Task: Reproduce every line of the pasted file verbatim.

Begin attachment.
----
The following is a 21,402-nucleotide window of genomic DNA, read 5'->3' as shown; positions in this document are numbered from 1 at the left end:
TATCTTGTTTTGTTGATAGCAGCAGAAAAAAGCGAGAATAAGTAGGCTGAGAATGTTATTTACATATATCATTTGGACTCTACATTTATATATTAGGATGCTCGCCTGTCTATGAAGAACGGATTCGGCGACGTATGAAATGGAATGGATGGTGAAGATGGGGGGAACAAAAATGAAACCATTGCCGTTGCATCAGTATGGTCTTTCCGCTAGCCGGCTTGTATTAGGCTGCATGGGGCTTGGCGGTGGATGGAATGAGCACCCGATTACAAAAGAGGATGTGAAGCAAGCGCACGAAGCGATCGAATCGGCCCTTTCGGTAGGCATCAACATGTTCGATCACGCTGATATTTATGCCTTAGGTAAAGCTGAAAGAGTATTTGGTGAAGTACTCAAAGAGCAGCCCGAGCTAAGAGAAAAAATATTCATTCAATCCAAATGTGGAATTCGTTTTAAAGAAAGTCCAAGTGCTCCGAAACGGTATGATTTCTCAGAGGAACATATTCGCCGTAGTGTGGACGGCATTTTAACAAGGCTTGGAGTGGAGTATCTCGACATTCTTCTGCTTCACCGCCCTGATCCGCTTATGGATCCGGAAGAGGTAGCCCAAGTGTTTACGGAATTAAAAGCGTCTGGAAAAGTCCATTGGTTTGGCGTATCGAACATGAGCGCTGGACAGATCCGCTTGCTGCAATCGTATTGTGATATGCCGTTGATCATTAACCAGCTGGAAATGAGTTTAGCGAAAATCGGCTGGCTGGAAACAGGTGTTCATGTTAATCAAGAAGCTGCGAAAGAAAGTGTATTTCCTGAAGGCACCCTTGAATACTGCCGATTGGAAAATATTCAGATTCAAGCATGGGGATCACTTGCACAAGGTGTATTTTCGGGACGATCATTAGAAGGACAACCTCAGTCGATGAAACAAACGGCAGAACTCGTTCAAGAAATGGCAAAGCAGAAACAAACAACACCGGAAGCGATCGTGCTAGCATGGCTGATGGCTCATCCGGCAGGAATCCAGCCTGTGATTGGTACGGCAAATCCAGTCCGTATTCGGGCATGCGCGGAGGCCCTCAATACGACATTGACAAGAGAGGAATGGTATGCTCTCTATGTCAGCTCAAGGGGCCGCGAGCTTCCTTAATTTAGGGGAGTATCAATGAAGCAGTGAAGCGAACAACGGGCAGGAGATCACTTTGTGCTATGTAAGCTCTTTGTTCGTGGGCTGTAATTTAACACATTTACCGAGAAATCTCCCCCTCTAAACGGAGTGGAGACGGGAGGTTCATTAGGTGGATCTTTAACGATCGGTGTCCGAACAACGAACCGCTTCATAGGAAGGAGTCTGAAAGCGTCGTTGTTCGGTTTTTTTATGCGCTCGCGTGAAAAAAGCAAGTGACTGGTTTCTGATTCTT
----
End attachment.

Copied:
The following is a 21,402-nucleotide window of genomic DNA, read 5'->3' as shown; positions in this document are numbered from 1 at the left end:
TATCTTGTTTTGTTGATAGCAGCAGAAAAAAGCGAGAATAAGTAGGCTGAGAATGTTATTTACATATATCATTTGGACTCTACATTTATATATTAGGATGCTCGCCTGTCTATGAAGAACGGATTCGGCGACGTATGAAATGGAATGGATGGTGAAGATGGGGGGAACAAAAATGAAACCATTGCCGTTGCATCAGTATGGTCTTTCCGCTAGCCGGCTTGTATTAGGCTGCATGGGGCTTGGCGGTGGATGGAATGAGCACCCGATTACAAAAGAGGATGTGAAGCAAGCGCACGAAGCGATCGAATCGGCCCTTTCGGTAGGCATCAACATGTTCGATCACGCTGATATTTATGCCTTAGGTAAAGCTGAAAGAGTATTTGGTGAAGTACTCAAAGAGCAGCCCGAGCTAAGAGAAAAAATATTCATTCAATCCAAATGTGGAATTCGTTTTAAAGAAAGTCCAAGTGCTCCGAAACGGTATGATTTCTCAGAGGAACATATTCGCCGTAGTGTGGACGGCATTTTAACAAGGCTTGGAGTGGAGTATCTCGACATTCTTCTGCTTCACCGCCCTGATCCGCTTATGGATCCGGAAGAGGTAGCCCAAGTGTTTACGGAATTAAAAGCGTCTGGAAAAGTCCATTGGTTTGGCGTATCGAACATGAGCGCTGGACAGATCCGCTTGCTGCAATCGTATTGTGATATGCCGTTGATCATTAACCAGCTGGAAATGAGTTTAGCGAAAATCGGCTGGCTGGAAACAGGTGTTCATGTTAATCAAGAAGCTGCGAAAGAAAGTGTATTTCCTGAAGGCACCCTTGAATACTGCCGATTGGAAAATATTCAGATTCAAGCATGGGGATCACTTGCACAAGGTGTATTTTCGGGACGATCATTAGAAGGACAACCTCAGTCGATGAAACAAACGGCAGAACTCGTTCAAGAAATGGCAAAGCAGAAACAAACAACACCGGAAGCGATCGTGCTAGCATGGCTGATGGCTCATCCGGCAGGAATCCAGCCTGTGATTGGTACGGCAAATCCAGTCCGTATTCGGGCATGCGCGGAGGCCCTCAATACGACATTGACAAGAGAGGAATGGTATGCTCTCTATGTCAGCTCAAGGGGCCGCGAGCTTCCTTAATTTAGGGGAGTATCAATGAAGCAGTGAAGCGAACAACGGGCAGGAGATCACTTTGTGCTATGTAAGCTCTTTGTTCGTGGGCTGTAATTTAACACATTTACCGAGAAATCTCCCCCTCTAAACGGAGTGGAGACGGGAGGTTCATTAGGTGGATCTTTAACGATCGGTGTCCGAACAACGAACCGCTTCATAGGAAGGAGTCTGAAAGCGTCGTTGTTCGGTTTTTTTATGCGCTCGCGTGAAAAAAGCAAGTGACTGGTTTCTGATTCTT